forum 2: week of 16 Jan - Lewis

Fragment of a discussion from Course talk:Phil440A
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In response to question 1, I feel Lewis' set rules not arbitrary. I feel as if he is more explaining in detail how people think and not necessarily how we ought to, even though he does produce a theory of how we ought to. I feel his comment on how epistemology and skepticism is too strict for any agent to fully obtain knowledge leaves agents open to fallacious reasoning. Beyond that his suggestions of ignoring and contextualizing your perceptions also leaves the agents open to fallacious reasoning. So for me he removes the hard rock of fallibilism and replaces it with an abyss, pitting the agent in between too strict skepticism and too weak contextualism.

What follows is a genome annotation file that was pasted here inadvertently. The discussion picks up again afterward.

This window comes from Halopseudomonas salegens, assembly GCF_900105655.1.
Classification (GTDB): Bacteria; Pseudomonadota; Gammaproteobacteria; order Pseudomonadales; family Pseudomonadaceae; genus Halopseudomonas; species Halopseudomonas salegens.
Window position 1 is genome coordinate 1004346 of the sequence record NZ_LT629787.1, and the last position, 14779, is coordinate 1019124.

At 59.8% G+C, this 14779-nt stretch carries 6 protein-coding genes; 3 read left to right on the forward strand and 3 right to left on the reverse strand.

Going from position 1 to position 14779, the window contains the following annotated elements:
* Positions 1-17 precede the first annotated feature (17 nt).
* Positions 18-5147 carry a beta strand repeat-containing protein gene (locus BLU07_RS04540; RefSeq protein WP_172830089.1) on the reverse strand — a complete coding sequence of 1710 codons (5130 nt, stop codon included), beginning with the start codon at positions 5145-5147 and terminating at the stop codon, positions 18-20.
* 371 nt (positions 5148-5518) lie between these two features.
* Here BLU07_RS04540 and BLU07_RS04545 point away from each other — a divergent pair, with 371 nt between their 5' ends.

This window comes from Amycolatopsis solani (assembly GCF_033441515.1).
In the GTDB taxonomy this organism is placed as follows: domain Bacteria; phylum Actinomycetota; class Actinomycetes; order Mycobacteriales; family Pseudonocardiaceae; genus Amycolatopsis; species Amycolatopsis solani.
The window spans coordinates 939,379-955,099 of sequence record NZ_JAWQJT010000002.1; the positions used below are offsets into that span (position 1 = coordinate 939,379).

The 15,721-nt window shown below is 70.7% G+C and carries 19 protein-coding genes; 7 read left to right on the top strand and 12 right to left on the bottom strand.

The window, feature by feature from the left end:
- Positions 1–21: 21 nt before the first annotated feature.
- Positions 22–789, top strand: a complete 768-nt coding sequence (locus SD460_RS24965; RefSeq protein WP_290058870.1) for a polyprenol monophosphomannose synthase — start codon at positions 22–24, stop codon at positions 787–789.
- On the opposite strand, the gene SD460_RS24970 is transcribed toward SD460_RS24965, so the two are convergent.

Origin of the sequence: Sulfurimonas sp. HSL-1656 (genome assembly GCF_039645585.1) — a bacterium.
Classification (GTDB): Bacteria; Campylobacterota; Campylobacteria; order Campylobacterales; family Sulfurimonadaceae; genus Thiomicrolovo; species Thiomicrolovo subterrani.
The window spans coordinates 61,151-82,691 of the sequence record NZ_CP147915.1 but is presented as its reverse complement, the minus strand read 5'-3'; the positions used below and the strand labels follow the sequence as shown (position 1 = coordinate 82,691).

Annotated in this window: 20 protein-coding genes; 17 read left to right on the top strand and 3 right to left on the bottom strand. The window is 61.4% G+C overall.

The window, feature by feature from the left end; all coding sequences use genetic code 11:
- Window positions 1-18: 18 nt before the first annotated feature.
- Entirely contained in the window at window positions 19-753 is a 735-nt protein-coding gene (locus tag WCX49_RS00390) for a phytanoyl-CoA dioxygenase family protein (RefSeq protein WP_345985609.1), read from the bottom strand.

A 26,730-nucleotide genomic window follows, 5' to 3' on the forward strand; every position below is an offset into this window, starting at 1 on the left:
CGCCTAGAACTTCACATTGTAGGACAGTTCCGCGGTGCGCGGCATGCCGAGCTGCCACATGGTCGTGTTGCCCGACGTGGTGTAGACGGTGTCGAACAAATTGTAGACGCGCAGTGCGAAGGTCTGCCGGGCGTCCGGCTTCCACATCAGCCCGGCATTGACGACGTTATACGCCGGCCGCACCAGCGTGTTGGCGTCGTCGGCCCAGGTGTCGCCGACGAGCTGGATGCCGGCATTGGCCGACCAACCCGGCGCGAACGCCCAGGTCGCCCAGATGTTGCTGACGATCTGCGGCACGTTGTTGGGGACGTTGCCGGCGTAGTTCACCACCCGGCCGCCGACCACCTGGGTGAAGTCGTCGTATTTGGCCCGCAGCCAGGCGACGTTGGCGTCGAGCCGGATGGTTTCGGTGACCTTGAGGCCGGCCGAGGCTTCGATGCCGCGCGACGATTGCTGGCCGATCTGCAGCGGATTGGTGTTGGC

Thoughts?

01:34, 17 January 2012

I agree with this. Although Lewis' rules are an interesting thing to think about, they do not accomplish Lewis' goal of "just barely" dodging both skepticism and fallibilism. As mentioned above they are an insight into how we manage to claim we have knowledge with so many strange possibilities that we are wrong (like the Gettier cases or the evil demon). However, we are still wrong about what we claim to be knowledge all the time. If my professor tells me that he drives the red car in the parking lot I would immediately run home and tell all my friends that I finally found out which car was his. Later I would learn that my professor lied because he was embarrassed of his gross, old brown car and wanted to impress me. We already know that we are right about our knowledge most of the time, the problem is we still don't really know at what point can we claim we have knowledge. Lewis' rules still contain the possibility that we will ignore something important accidentally and thus make our "knowledge" false.

18:58, 18 January 2012